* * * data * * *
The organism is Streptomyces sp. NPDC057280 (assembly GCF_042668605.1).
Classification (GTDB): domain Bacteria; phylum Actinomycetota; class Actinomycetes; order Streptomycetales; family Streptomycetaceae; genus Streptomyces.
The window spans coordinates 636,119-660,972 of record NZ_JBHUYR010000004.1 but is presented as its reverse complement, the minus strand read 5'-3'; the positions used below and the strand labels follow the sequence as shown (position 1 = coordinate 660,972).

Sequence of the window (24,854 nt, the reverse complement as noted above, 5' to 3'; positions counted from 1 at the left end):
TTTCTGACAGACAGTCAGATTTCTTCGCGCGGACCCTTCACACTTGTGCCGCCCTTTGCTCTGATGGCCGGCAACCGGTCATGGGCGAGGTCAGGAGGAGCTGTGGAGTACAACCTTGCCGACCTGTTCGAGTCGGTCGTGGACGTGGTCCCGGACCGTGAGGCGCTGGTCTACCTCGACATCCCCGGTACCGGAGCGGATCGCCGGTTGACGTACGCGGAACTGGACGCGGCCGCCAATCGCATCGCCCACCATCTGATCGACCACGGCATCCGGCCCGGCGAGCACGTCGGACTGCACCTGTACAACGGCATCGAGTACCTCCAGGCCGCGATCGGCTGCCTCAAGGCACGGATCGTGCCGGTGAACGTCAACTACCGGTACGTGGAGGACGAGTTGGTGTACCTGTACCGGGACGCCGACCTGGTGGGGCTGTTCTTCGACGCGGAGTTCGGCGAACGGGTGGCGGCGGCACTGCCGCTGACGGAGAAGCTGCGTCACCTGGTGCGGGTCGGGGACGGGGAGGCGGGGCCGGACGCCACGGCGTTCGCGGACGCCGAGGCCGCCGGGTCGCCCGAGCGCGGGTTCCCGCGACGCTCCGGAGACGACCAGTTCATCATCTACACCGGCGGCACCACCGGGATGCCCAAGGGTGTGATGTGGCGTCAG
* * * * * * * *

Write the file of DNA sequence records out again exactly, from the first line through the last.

The organism is Streptomyces sp. NPDC057280 (assembly GCF_042668605.1).
Classification (GTDB): domain Bacteria; phylum Actinomycetota; class Actinomycetes; order Streptomycetales; family Streptomycetaceae; genus Streptomyces.
The window spans coordinates 636,119-660,972 of record NZ_JBHUYR010000004.1 but is presented as its reverse complement, the minus strand read 5'-3'; the positions used below and the strand labels follow the sequence as shown (position 1 = coordinate 660,972).

Sequence of the window (24,854 nt, the reverse complement as noted above, 5' to 3'; positions counted from 1 at the left end):
TTTCTGACAGACAGTCAGATTTCTTCGCGCGGACCCTTCACACTTGTGCCGCCCTTTGCTCTGATGGCCGGCAACCGGTCATGGGCGAGGTCAGGAGGAGCTGTGGAGTACAACCTTGCCGACCTGTTCGAGTCGGTCGTGGACGTGGTCCCGGACCGTGAGGCGCTGGTCTACCTCGACATCCCCGGTACCGGAGCGGATCGCCGGTTGACGTACGCGGAACTGGACGCGGCCGCCAATCGCATCGCCCACCATCTGATCGACCACGGCATCCGGCCCGGCGAGCACGTCGGACTGCACCTGTACAACGGCATCGAGTACCTCCAGGCCGCGATCGGCTGCCTCAAGGCACGGATCGTGCCGGTGAACGTCAACTACCGGTACGTGGAGGACGAGTTGGTGTACCTGTACCGGGACGCCGACCTGGTGGGGCTGTTCTTCGACGCGGAGTTCGGCGAACGGGTGGCGGCGGCACTGCCGCTGACGGAGAAGCTGCGTCACCTGGTGCGGGTCGGGGACGGGGAGGCGGGGCCGGACGCCACGGCGTTCGCGGACGCCGAGGCCGCCGGGTCGCCCGAGCGCGGGTTCCCGCGACGCTCCGGAGACGACCAGTTCATCATCTACACCGGCGGCACCACCGGGATGCCCAAGGGTGTGATGTGGCGTCAG